So a critical de-emphasizing of pop lyrics became strongly linked with the championing of punk and disco and a denigration or at least down-grading of folk & rock singer-songwriters.

One could take a sociological perspective here to think about a disciplinary tension between literary analysis as taught in English and literature departments, vs. more musical or musicological analysis.  The average pop music critic was much more likely to be a former English major than a music student (or a musician), and he or she came to be a bit embarrassed about any analysis that invited the accusation of treating pop recordings as primarily verbal– precisely because that was what often came most naturally.  (I’m speaking partly out of personal experience here…)

I do think Toth has a good point that this “anti-poetic” perspective on lyrics has by now become so absolutely dominant within pop music criticism that it has, arguably, gone too far, to the point that a more old-fashioned, important American pop tradition of intelligently crafted lyricism, in the Tin Pan Alley or Cole Porter mode, say, tends to be under-rated.  Toth is right, I think, that “intelligence” and craft in lyrics sometimes is a good thing, that sometimes verbal “stupidity” and vapidity offers nothing beyond its surface, and that pop music today could probably use a greater degree of lyrical craft.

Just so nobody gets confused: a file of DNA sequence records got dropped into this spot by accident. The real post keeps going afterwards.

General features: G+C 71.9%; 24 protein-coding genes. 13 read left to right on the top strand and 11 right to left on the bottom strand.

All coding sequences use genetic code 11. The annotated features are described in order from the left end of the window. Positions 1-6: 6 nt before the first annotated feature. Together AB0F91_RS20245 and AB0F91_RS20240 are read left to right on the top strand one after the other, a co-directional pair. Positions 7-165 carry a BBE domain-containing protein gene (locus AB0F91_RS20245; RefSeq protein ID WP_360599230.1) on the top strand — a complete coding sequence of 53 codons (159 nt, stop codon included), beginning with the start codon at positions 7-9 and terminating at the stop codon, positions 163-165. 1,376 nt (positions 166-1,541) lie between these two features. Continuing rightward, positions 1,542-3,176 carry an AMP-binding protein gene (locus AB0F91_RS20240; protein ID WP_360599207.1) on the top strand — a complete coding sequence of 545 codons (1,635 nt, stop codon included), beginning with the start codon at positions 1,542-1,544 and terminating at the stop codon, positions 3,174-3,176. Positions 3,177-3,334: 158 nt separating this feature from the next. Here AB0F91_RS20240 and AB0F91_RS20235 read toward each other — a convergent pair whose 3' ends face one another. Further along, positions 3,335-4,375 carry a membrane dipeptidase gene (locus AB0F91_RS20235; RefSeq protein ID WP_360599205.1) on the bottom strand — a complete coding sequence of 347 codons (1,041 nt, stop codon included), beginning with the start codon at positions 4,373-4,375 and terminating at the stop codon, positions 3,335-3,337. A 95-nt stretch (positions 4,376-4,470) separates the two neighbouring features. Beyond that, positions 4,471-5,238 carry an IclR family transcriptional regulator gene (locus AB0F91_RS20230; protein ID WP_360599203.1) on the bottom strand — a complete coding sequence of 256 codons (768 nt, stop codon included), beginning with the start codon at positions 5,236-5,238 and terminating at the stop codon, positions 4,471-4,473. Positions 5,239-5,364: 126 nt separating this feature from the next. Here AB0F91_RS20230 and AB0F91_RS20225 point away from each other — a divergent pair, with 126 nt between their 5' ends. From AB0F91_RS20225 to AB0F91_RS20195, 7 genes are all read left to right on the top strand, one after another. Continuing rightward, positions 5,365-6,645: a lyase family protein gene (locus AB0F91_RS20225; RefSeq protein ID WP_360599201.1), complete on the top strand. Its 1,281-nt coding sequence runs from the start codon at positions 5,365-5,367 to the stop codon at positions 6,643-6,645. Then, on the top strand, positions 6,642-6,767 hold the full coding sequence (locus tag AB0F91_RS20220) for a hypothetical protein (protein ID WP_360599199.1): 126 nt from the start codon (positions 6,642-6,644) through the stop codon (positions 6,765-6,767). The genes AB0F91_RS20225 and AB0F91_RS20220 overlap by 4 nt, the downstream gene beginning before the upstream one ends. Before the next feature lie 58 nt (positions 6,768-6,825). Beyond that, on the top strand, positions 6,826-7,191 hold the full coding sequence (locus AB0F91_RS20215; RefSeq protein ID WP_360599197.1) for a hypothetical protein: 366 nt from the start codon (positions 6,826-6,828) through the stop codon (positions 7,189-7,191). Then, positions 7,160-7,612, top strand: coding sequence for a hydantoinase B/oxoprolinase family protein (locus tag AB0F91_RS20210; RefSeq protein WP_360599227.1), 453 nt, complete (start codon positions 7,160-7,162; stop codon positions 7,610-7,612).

But, Toth should do more to acknowledge the context and historical development of the current critical stance.   And to admit that there is no way properly to evaluate pop lyrics purely on the page or as text. He implies that Eleanor Friedberger’s line “Today was perfection — the axis of bliss/ I was calm in your arms waiting for the kiss that never came” is self-evidently superior to Best Coast’s Bethany Cosentino’s “And I don’t know why/ The sun’s in the sky.”

But it is pointless to argue over that without consideration of the context of the songs’ music, noise and attitude.  Since if either of these lines say anything at all, they say them as only pop music can.

[stares and remains silent]: Lou Reed Was the Meanest/ Funniest Interview subject Ever

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Excerpts from his 2010 Spin interview:

You’re so closely associated with New York. But you haven’t written explicitly about the city since — 
I wrote a song for Cartier that you can download from my website. Have you heard that?

Yeah. “Power of the Heart.”
I did two songs for [2007’s] Nanking documentary: “Gravity” and “Safety Zone.” Have you heard those?

Not “Safety Zone.”
Research, research, research. It means everything. [Sighs] You were saying?

..You know, it’s funny. It’s making me think, like, if you were talking to Bill Burroughs, would you have said, “Now, Bill, they put together the new version of Naked Lunch. What do you think? Do you still feel the same way, Bill?” Can you imagine being put in a position where you’re trying to justify Naked Lunch? How are we supposed to answer that? You gotta be kidding me.

…Berlin has got this rap that it’s depressing. Are you joking me? You can’t handle it? You ever read Hamlet? Who are you talking to that’s so stupid? Are you joking? You’re kidding me.

Singing about gay life on albums like [1972’s] Transformer was definitely transgressive at the time. But now, playing with sexuality and gender is part of the mainstream. Do you feel like the center has come to you?
That’s truly a critic’s kind of question. I have absolutely no idea about anything.

Is that really true, though? Do you think your music has been something of a guide for people to learn about behavior they might not otherwise encounter?